Here are the practical steps I took that led me to discover my passion.
Until about a year ago, I wasn’t sure what I wanted to do with my career. Research was okay, but I wasn’t convinced it was my passion.
Then I stumbled across science writing and my ears perked up. After a bit of googling, I found a ton of information and realized there were many possible paths.
To narrow down the options, I started testing the waters.
I had some experience writing research proposals, so I thought maybe I could become a grant writer. I bought a book that offered tips for writing grants and attended seminars on the topic. I volunteered to help my PI write a grant proposal for my project. All along, I made mental notes to myself about what I liked and didn’t like.
I also thought about journal editing. I found an opportunity to be an English editor for an international chemistry journal. It was free labor, but a good experience, nonetheless.
I was most intrigued at the thought of doing science journalism, since I loved curling up with a mug of hot cocoa and a science magazine feature story. But science journalism was also the option I felt least qualified for.
I worked up the guts to show up at the info session for the student newspaper on my campus. I sat in a room full undergrad journalism majors and wondered if I was crazy for being a chemistry grad student with no journalism experience wanting to write science news stories.
I also signed up for an introductory journalism course on my campus. This class taught me the basics of journalistic writing, which is totally different from academic writing.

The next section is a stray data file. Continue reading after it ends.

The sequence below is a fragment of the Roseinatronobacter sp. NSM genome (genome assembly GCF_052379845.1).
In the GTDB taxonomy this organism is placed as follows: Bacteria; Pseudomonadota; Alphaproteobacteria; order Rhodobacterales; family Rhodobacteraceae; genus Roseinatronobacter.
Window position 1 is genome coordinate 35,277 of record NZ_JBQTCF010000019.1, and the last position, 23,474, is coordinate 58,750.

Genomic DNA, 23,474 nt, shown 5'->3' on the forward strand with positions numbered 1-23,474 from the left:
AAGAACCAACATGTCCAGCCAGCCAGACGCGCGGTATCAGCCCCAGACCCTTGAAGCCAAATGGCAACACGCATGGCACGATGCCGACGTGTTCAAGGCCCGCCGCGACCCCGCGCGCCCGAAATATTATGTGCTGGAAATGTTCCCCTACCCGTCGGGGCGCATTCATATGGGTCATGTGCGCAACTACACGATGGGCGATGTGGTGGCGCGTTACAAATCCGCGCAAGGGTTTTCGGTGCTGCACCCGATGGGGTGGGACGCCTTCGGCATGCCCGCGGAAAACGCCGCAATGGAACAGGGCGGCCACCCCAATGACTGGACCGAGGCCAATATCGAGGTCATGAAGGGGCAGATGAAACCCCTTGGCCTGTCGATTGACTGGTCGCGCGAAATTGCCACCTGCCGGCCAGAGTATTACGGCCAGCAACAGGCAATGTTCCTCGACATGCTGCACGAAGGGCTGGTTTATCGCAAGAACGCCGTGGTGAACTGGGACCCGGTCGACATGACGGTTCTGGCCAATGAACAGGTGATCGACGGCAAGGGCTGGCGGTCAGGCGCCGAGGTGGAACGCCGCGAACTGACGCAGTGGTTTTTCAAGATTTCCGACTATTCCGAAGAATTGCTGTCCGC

Long-story short, I fell in love with science writing. By the end of 2010, I knew my passion was science communication and that I was made to be a science writer! Continue reading →
My mind went daydreaming today and I got this crazy idea I want to share.
I want everyone reading this blog post, particularly those trying to figure out what to do with their lives, to just take ten minutes to forget about the failing economy, the saturation of the chemistry job market, and all the worries that arise when you wonder how you will support yourself and pay off your loans after you graduate.
Take the next ten minutes to dream— I’m going to guide you through it.
Before you navigate away from this page thinking I’m some kind of nut, please let me explain. I’m going to give you the recipe for figuring out what job you were made for.
In other words, I’m going to help you figure out what kind of job will let you do what you are.
Take a piece of paper and draw lines to create four sections. Or type it out, whatever works.